• How does current practice-based design research contribute to re-shaping our lives in more responsible, meaningful, and open ways?

Mindful Manufacturing Panel Discussion

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Last week TED’s Dr. Kate Goldsworthy spoke on the topic of ‘Emerging Technology and Sustainable Design & Manufacturing’ in the Mindful Manufacturing panel discussion hosted by the Lissome at The Hub Kings Cross. The debate focused on how we can enable manufacturing communities to foster sustainability practices in production. The event is part of the Threads – Rethinking Fashion series, which explores the topic of sustainability in the apparel industry and how to support innovations for a fair and sustainable supply chain. Other panelists included Rupa Ganguli from SPINNA Cycle, Katelyn Toth-Fejel from Hre Today Here Tomorrow and Daniel Harries from the London Cloth Company.

 

The series aims to guide the audience through a different stage of the supply chain each time – sourcing of raw materials, manufacturing, and consumption – to expose the issues related to each of them, explore possible solutions and highlight best practices.

 

The first event From fibre to fabrics took place in the beginning of the year and focused on sustainable sourcing practices to procure raw materials. The panel explored how to empower farming communities by enforcing sustainable agricultural practices in the sourcing of raw materials. The final event in the series Conscious consumerism will take place on the 20 September. This session will explore how to generate a sustainable demand and empower consumers to shift toward a more conscious consumption model. Topics will include recycling and upcycling, the circular economy and in general practices that enable consumers to reduce their consumption impact.

 

The series has been created by a partnership between Impact Hub King’s Cross, Ashoka Changemakers and The Lissome.

TED PhD researcher to Speak at TRAID Event

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On Thursday next week TED PhD researcher Bridget Harvey will be speaking at the eighth #TRAIDtalks along with two other leading voices with unique viewpoints on repair in the community. She will be speaking on the landscape and politics of repair-making, from a material and social point of view.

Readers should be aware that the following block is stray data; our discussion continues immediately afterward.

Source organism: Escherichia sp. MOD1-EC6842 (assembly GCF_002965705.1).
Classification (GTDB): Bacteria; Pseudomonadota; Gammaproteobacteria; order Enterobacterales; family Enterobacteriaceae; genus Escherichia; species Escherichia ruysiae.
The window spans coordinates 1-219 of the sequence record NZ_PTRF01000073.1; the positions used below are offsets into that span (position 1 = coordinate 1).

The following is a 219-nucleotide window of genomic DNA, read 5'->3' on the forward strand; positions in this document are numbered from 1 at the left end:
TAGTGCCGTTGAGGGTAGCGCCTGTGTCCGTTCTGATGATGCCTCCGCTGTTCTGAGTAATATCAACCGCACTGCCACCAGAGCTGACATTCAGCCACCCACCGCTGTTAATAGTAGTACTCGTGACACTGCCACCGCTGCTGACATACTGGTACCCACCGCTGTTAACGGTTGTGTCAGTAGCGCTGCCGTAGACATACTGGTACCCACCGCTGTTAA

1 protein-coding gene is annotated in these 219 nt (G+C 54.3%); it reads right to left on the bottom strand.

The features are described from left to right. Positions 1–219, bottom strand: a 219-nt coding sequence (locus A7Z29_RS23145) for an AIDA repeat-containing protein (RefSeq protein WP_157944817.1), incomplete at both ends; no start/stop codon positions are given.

The other speakers for the evening are Janet Gunter, co-founder of the Restart Project and blogger Jen Gale from My Make Do And Mend Life.  The three are part of a passionate network of active citizens making headway with the repair movement – sharing skills to benefit the community with an aim to tackle waste and counter over-consumption and working to inspire a repair revolution with wellbeing, skill-sharing, community and concern for the environment at the very root.  To revive the forgotten art of repairing things and improving relationships with ‘stuff’, this #TRAIDtalks will involve story-telling and sharing case studies to inspire positive change within communities.

 

TRAID is a fashion reuse charity working to stop clothes from being thrown away.  They turn clothes waste into funds and resources to reduce the environmental and social impacts of our textile use. You can support TRAID’s work by bringing a bag of your unwanted wearable clothes, shoes and accessories for reuse and reselling through their charity shops.

 

Spaces are limited so please book your  free ticket in advance to avoid disappointment. Suggested donation on the door: £5 to support Ziferblat, a shared community space in Old Street.

 

 

Date:
Thursday 23rd of June, 18.30-20.00

 

Location:
Ziferblat, First Floor
388 Old Street
London, EC1V 9LT

Chelsea College of Arts Undergraduate Summer Show 2016

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17 Jun – 25 Jun 2016

 

Catch the ‘up and coming’ artists and designers of tomorrow at the Chelsea College of Arts Undergraduate Summer Show, featuring work by graduating students from the following courses:

 

BA Fine Art

BA Graphic Design Communication

BA Interior & Spatial Design

FdA Interior Design

BA Textile Design

Graduate Diploma Fine Art

Graduate Diploma Interior Design

 

Private View: Friday 17th June 6pm – 9pm

 

Then open to general public:

 

Saturday 18th June – 11am – 5pm

Sunday 19th June – 11am – 5pm

Monday 20th June – 10am – 8pm

Tuesday 21st June – 10am – 8pm

Wednesday 22nd June – 10am – 8pm

Thursday 23rd June – 10am – 8pm

Friday 24th June – 10am – 8pm

Saturday 25th June – 11am – 5pm

 

Location:

Chelsea College of Arts

16 John Islip Street, London

SW1P 4JU

 

Sign up to our events mailing list to receive more information plus an invitation to the Private View.